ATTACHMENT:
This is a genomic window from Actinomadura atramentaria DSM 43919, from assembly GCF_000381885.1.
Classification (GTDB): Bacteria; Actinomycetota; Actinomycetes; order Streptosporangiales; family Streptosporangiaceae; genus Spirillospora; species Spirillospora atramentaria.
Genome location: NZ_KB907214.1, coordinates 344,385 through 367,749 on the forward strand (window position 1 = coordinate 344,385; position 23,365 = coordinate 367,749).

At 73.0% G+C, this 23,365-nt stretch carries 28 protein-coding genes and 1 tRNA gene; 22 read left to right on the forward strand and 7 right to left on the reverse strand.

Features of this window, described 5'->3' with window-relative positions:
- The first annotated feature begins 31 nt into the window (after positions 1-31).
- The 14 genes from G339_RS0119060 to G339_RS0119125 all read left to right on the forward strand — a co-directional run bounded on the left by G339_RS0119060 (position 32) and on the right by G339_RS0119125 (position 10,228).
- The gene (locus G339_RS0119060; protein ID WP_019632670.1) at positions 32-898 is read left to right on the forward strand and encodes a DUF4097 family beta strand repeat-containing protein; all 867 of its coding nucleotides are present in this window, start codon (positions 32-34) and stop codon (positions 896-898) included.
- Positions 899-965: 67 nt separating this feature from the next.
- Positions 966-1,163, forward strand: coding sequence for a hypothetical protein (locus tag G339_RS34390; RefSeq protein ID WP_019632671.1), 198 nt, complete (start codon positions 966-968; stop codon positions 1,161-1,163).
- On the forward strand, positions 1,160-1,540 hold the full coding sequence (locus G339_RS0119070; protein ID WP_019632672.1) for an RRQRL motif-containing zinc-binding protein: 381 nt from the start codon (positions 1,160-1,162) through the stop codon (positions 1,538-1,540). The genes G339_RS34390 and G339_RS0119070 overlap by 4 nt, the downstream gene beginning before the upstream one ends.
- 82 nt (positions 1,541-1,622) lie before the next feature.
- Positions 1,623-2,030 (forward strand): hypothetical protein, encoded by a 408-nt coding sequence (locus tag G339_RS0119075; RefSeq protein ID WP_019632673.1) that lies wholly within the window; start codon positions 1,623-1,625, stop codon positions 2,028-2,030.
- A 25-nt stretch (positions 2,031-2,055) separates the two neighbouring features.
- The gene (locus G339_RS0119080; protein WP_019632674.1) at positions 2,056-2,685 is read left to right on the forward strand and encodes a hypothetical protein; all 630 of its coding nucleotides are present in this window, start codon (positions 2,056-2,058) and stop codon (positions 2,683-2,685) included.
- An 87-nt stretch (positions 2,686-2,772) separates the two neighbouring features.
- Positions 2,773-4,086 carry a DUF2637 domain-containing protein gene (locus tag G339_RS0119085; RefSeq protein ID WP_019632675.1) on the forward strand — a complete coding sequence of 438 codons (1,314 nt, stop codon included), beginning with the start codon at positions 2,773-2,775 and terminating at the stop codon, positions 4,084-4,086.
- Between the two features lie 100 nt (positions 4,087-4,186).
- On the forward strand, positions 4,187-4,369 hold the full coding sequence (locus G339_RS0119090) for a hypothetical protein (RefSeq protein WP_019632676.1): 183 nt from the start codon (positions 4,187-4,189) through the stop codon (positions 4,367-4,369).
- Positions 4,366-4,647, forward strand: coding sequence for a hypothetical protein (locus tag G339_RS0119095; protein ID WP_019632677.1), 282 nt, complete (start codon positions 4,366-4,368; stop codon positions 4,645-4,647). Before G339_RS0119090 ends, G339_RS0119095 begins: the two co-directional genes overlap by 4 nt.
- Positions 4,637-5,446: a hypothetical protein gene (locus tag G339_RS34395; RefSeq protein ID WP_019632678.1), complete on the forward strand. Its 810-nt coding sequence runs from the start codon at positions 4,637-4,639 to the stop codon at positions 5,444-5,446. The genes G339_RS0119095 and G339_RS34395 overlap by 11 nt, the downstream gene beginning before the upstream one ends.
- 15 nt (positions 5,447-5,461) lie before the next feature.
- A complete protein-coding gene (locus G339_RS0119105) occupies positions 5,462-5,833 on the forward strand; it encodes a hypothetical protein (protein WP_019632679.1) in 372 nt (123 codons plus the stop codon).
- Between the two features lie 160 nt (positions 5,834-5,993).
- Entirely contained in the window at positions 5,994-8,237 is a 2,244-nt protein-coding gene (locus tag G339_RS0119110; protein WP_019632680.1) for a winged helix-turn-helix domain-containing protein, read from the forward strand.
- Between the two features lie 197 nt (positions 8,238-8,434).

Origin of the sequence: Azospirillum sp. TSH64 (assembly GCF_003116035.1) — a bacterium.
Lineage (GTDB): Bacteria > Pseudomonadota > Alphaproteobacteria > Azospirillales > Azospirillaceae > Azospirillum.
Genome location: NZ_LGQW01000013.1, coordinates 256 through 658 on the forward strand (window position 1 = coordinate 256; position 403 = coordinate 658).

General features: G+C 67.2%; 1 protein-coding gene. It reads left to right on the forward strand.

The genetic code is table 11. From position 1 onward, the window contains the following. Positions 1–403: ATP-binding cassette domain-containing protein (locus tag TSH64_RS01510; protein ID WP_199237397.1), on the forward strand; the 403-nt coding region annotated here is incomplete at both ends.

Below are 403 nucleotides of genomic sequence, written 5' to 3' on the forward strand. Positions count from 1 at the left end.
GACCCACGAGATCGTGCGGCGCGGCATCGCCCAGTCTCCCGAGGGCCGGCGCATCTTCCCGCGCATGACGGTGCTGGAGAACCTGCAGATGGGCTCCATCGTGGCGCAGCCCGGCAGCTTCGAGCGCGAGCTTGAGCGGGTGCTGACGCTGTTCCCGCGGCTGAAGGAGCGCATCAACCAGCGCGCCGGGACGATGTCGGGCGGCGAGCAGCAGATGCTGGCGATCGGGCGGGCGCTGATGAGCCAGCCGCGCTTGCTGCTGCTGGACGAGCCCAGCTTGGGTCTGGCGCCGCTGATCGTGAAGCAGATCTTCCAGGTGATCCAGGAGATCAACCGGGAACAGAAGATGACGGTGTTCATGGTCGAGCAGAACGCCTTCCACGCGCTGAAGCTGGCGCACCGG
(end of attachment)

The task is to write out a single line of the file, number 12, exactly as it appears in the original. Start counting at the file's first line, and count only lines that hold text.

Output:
- 82 nt (positions 1,541-1,622) lie before the next feature.